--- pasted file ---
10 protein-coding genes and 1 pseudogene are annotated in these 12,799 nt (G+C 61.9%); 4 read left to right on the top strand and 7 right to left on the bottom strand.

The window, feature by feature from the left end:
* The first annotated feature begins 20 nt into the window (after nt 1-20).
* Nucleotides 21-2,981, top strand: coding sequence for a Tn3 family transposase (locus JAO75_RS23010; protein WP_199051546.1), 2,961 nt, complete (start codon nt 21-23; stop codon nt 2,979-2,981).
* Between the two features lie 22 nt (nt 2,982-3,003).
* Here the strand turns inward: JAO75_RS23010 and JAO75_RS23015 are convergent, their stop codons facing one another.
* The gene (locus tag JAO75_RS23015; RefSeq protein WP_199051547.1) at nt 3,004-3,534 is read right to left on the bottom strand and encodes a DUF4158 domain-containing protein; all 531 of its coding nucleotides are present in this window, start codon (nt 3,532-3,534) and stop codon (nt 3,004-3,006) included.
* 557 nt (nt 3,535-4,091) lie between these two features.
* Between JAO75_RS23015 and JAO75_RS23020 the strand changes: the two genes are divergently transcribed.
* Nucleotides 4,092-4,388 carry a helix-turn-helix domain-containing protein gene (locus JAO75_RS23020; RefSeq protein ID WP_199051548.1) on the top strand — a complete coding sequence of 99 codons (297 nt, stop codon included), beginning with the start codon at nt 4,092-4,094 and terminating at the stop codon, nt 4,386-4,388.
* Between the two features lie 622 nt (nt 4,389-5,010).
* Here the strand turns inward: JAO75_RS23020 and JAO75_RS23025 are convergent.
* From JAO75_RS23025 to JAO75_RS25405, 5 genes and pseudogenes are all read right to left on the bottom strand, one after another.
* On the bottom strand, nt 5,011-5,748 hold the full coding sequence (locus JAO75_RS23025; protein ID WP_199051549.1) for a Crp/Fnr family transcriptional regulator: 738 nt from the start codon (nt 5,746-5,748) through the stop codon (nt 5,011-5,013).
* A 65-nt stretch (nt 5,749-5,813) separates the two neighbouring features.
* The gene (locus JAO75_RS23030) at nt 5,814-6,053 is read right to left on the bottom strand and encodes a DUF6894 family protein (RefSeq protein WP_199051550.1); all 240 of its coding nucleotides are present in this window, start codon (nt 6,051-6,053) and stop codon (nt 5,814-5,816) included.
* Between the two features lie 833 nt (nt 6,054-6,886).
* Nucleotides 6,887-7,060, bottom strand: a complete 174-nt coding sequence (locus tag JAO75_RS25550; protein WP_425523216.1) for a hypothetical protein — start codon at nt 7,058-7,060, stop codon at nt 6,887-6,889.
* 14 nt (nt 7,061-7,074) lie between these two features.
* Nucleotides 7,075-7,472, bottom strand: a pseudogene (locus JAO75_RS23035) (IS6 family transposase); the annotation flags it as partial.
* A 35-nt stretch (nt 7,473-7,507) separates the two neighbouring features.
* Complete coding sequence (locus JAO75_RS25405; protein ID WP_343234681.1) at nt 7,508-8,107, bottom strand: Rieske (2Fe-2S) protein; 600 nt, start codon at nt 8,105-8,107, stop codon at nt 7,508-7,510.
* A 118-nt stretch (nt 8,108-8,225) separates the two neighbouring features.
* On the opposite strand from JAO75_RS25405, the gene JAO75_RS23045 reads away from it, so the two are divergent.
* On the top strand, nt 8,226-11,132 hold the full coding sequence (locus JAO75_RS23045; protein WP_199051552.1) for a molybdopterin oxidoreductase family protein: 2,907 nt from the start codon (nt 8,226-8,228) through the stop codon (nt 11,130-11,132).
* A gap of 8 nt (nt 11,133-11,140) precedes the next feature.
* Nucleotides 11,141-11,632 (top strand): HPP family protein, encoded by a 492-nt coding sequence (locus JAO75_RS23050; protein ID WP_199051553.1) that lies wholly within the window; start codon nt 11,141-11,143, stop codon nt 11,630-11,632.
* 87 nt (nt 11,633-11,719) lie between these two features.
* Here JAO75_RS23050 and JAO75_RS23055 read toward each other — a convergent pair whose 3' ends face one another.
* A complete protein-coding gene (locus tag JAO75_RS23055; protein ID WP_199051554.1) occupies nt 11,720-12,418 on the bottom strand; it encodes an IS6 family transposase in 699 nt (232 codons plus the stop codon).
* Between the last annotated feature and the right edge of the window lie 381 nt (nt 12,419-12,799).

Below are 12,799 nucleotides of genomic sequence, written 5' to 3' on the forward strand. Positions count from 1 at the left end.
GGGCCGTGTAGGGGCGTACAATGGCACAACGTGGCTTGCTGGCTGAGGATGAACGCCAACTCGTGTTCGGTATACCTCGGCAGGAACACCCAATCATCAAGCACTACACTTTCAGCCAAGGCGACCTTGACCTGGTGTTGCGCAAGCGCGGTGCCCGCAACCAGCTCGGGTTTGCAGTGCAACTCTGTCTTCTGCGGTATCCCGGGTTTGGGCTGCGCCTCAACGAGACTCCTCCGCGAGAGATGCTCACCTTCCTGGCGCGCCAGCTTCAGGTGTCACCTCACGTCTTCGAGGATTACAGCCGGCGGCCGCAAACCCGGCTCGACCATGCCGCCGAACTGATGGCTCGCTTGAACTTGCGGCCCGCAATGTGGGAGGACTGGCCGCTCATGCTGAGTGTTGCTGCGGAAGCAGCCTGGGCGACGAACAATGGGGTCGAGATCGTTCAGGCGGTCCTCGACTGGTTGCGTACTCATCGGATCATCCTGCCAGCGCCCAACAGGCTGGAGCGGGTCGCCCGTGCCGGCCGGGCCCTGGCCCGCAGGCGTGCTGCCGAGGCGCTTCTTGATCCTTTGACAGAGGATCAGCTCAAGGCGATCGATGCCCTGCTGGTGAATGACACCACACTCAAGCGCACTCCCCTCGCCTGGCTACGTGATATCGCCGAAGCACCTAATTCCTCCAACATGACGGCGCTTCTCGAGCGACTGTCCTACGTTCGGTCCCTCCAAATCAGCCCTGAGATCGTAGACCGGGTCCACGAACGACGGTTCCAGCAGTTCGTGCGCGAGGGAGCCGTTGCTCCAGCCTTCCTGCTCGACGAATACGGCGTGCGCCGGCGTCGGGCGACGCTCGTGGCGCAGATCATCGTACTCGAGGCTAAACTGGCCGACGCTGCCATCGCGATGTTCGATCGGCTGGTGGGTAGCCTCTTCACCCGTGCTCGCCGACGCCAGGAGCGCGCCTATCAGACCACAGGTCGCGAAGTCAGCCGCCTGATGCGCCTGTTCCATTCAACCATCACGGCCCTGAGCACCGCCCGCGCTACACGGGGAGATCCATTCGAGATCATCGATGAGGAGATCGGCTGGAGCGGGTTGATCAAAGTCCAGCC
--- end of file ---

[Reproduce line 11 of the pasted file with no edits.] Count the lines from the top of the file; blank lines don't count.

* Between the two features lie 622 nt (nt 4,389-5,010).